Sur in English reports that work has begun to restore the Caminito del Rey walkway.
The Caminito del Rey runs at a height of 100 metres over the Guadalhorce river.
A team of highly specialised workers will have to be used, hanging from the rock to put the wood into place along the four kilometres of rock face, as well as the metal of the bridge.
Along some stretches, the floor will be made of glass panels to give a view of the gorge below.
The materials will be transported to the climbers by helicopter.
This is an unusual method of working, but the Caminito del Rey is a very unusual walkway.
“Today we are taking a definitive step towards the Caminito de Rey being used again,” said Elías Bendodo. “It will no longer be something which is prohibited and dangerous, and will become something that people can enjoy.”
In early 2015 people will once again be able to walk the ‘King’s Path’.
For anyone who is unfamiliar with the Caminito del Rey:
El Chorro (“The Spurt”) is a small village located in Málaga (Andalusia) in southern Spain, near the town of Álora.
It is one of the most popular rock climbing attractions in Spain as it is located next to Desfiladero de los Gaitanes (“Gorge of the Gaitanes”)
The gorge is famous for a dangerous bridge called Caminito del Rey (King’s little pathway). The path provides access to a hydro-electric plant and took its name after an official visit by Alfonso XIII of Spain in 1921. Official access to the path was removed in 2000 on grounds of safety. At present though the walkway is accessible by climbers, it is dangerous. The local government agreed to share costs of restoration of the “Caminito”.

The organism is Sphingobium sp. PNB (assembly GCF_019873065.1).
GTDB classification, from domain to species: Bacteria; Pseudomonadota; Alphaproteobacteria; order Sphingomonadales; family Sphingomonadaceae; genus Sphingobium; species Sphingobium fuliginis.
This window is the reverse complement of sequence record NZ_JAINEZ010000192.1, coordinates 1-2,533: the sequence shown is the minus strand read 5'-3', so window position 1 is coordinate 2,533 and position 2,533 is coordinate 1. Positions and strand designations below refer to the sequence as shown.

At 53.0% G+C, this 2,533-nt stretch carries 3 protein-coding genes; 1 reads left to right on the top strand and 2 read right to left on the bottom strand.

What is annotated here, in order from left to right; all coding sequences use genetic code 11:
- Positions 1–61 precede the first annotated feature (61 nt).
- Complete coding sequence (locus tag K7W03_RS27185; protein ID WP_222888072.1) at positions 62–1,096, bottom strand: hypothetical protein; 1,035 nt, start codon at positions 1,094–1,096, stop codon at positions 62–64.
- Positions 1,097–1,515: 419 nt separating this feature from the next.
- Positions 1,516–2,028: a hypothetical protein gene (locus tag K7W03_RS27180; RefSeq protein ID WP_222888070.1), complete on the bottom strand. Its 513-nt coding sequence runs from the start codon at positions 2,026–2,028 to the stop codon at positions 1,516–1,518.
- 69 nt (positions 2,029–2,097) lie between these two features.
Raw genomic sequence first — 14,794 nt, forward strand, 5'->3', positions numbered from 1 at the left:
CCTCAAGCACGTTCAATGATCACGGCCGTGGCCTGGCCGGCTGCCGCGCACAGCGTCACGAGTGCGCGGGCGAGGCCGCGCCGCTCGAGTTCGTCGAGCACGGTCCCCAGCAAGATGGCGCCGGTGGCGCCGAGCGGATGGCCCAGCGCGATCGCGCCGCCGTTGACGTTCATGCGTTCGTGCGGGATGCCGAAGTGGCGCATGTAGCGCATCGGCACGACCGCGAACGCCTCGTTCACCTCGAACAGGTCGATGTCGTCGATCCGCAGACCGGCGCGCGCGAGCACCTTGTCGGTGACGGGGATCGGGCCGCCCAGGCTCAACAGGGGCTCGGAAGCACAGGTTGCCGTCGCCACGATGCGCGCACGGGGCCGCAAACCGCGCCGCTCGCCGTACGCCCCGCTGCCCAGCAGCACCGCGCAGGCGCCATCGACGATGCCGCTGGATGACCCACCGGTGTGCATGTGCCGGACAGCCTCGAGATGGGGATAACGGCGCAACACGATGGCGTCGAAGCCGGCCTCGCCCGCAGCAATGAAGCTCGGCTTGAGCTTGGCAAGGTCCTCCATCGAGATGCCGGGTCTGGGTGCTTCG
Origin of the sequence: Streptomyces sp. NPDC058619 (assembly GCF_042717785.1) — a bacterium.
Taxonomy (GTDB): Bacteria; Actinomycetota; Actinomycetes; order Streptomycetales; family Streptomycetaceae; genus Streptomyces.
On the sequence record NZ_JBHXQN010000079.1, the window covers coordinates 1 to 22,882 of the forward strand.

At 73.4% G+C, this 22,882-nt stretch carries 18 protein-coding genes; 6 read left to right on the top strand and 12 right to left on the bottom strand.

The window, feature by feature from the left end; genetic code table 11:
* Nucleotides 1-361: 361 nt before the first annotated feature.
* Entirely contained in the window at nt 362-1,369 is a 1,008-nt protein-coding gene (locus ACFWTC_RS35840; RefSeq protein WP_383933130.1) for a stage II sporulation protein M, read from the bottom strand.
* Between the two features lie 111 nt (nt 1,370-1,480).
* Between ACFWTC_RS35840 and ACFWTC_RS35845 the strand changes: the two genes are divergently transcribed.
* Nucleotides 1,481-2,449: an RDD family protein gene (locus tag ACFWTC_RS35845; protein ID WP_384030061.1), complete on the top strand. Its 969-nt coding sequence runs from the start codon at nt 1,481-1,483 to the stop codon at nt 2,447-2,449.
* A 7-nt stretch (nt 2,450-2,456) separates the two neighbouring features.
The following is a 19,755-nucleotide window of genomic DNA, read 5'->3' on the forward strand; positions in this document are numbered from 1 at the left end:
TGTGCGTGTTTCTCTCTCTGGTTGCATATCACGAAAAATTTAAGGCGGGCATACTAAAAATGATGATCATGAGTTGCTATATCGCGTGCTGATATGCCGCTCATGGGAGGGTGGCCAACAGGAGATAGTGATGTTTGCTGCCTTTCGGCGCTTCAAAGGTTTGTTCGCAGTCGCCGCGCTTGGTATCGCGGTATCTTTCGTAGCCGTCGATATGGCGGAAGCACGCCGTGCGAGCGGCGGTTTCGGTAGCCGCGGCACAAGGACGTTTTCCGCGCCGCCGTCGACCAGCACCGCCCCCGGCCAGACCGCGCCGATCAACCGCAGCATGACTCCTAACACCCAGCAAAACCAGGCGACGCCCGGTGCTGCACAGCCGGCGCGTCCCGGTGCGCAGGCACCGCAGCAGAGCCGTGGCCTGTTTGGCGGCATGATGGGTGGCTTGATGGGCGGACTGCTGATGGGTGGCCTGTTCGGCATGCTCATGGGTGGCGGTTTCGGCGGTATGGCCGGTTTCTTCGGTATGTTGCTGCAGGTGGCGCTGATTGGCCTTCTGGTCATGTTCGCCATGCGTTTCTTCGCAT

The gorge runs from the end of the “Embalse del Gaitanejo” to “El Chorro”.
There are two extremely narrow sections at each end of the gorge with a wider bowl in between. In addition to the currently defunct walkway, the old Málaga-Cordoba railway line runs through the gorge in a set of several tunnels, bridges and dams cutting through the gorge.
The railway and sections of the Caminito were used in the final location shots of the 1965 adventure film Von Ryan’s Express.